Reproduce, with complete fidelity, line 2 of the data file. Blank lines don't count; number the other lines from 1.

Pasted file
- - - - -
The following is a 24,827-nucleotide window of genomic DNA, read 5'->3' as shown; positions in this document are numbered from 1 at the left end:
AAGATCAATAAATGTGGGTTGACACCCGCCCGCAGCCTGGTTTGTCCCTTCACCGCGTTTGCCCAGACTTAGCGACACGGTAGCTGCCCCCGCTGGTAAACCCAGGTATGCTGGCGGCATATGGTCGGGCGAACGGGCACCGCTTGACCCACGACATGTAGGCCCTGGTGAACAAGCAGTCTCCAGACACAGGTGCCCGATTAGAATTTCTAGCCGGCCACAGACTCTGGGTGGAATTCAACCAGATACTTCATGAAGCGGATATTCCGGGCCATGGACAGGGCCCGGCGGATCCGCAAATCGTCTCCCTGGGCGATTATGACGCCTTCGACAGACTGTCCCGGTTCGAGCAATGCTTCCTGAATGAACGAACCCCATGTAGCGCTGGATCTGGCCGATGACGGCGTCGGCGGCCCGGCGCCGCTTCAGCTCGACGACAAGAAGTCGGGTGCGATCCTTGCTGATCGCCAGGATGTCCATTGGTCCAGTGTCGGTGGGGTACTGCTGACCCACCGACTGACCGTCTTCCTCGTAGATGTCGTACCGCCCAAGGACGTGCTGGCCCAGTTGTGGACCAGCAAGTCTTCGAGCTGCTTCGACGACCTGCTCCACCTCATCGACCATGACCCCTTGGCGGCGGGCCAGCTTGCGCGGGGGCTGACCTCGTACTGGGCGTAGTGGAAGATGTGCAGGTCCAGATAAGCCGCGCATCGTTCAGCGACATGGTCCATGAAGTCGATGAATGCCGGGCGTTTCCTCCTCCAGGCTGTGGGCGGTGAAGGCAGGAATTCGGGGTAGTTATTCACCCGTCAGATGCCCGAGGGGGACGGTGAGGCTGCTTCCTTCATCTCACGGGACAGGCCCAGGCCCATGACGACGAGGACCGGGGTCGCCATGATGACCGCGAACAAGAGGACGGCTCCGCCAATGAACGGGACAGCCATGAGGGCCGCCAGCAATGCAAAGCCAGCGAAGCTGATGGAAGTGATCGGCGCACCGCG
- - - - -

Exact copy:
AAGATCAATAAATGTGGGTTGACACCCGCCCGCAGCCTGGTTTGTCCCTTCACCGCGTTTGCCCAGACTTAGCGACACGGTAGCTGCCCCCGCTGGTAAACCCAGGTATGCTGGCGGCATATGGTCGGGCGAACGGGCACCGCTTGACCCACGACATGTAGGCCCTGGTGAACAAGCAGTCTCCAGACACAGGTGCCCGATTAGAATTTCTAGCCGGCCACAGACTCTGGGTGGAATTCAACCAGATACTTCATGAAGCGGATATTCCGGGCCATGGACAGGGCCCGGCGGATCCGCAAATCGTCTCCCTGGGCGATTATGACGCCTTCGACAGACTGTCCCGGTTCGAGCAATGCTTCCTGAATGAACGAACCCCATGTAGCGCTGGATCTGGCCGATGACGGCGTCGGCGGCCCGGCGCCGCTTCAGCTCGACGACAAGAAGTCGGGTGCGATCCTTGCTGATCGCCAGGATGTCCATTGGTCCAGTGTCGGTGGGGTACTGCTGACCCACCGACTGACCGTCTTCCTCGTAGATGTCGTACCGCCCAAGGACGTGCTGGCCCAGTTGTGGACCAGCAAGTCTTCGAGCTGCTTCGACGACCTGCTCCACCTCATCGACCATGACCCCTTGGCGGCGGGCCAGCTTGCGCGGGGGCTGACCTCGTACTGGGCGTAGTGGAAGATGTGCAGGTCCAGATAAGCCGCGCATCGTTCAGCGACATGGTCCATGAAGTCGATGAATGCCGGGCGTTTCCTCCTCCAGGCTGTGGGCGGTGAAGGCAGGAATTCGGGGTAGTTATTCACCCGTCAGATGCCCGAGGGGGACGGTGAGGCTGCTTCCTTCATCTCACGGGACAGGCCCAGGCCCATGACGACGAGGACCGGGGTCGCCATGATGACCGCGAACAAGAGGACGGCTCCGCCAATGAACGGGACAGCCATGAGGGCCGCCAGCAATGCAAAGCCAGCGAAGCTGATGGAAGTGATCGGCGCACCGCG